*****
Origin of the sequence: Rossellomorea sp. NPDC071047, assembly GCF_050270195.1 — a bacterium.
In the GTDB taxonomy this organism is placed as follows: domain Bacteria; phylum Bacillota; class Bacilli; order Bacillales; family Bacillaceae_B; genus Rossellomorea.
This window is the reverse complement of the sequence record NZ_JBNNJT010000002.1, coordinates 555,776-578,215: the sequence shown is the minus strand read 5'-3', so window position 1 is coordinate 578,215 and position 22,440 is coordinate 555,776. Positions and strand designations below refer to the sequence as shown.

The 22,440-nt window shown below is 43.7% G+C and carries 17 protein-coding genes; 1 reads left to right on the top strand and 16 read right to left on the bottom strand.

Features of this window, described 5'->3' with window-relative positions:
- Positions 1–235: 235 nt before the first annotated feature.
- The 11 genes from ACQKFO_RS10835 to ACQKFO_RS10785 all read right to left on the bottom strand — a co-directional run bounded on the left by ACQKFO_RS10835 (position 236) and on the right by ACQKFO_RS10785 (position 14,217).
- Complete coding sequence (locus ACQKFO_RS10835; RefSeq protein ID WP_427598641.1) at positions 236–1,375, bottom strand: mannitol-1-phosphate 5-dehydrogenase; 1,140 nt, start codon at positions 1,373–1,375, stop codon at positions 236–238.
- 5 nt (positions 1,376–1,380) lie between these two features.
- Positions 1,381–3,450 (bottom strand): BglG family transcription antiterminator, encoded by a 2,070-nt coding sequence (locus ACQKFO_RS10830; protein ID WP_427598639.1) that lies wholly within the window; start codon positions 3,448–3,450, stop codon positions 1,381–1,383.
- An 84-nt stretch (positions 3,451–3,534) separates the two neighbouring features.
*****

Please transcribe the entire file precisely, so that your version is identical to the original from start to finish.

Origin of the sequence: Rossellomorea sp. NPDC071047, assembly GCF_050270195.1 — a bacterium.
In the GTDB taxonomy this organism is placed as follows: domain Bacteria; phylum Bacillota; class Bacilli; order Bacillales; family Bacillaceae_B; genus Rossellomorea.
This window is the reverse complement of the sequence record NZ_JBNNJT010000002.1, coordinates 555,776-578,215: the sequence shown is the minus strand read 5'-3', so window position 1 is coordinate 578,215 and position 22,440 is coordinate 555,776. Positions and strand designations below refer to the sequence as shown.

The 22,440-nt window shown below is 43.7% G+C and carries 17 protein-coding genes; 1 reads left to right on the top strand and 16 read right to left on the bottom strand.

Features of this window, described 5'->3' with window-relative positions:
- Positions 1–235: 235 nt before the first annotated feature.
- The 11 genes from ACQKFO_RS10835 to ACQKFO_RS10785 all read right to left on the bottom strand — a co-directional run bounded on the left by ACQKFO_RS10835 (position 236) and on the right by ACQKFO_RS10785 (position 14,217).
- Complete coding sequence (locus ACQKFO_RS10835; RefSeq protein ID WP_427598641.1) at positions 236–1,375, bottom strand: mannitol-1-phosphate 5-dehydrogenase; 1,140 nt, start codon at positions 1,373–1,375, stop codon at positions 236–238.
- 5 nt (positions 1,376–1,380) lie between these two features.
- Positions 1,381–3,450 (bottom strand): BglG family transcription antiterminator, encoded by a 2,070-nt coding sequence (locus ACQKFO_RS10830; protein ID WP_427598639.1) that lies wholly within the window; start codon positions 3,448–3,450, stop codon positions 1,381–1,383.
- An 84-nt stretch (positions 3,451–3,534) separates the two neighbouring features.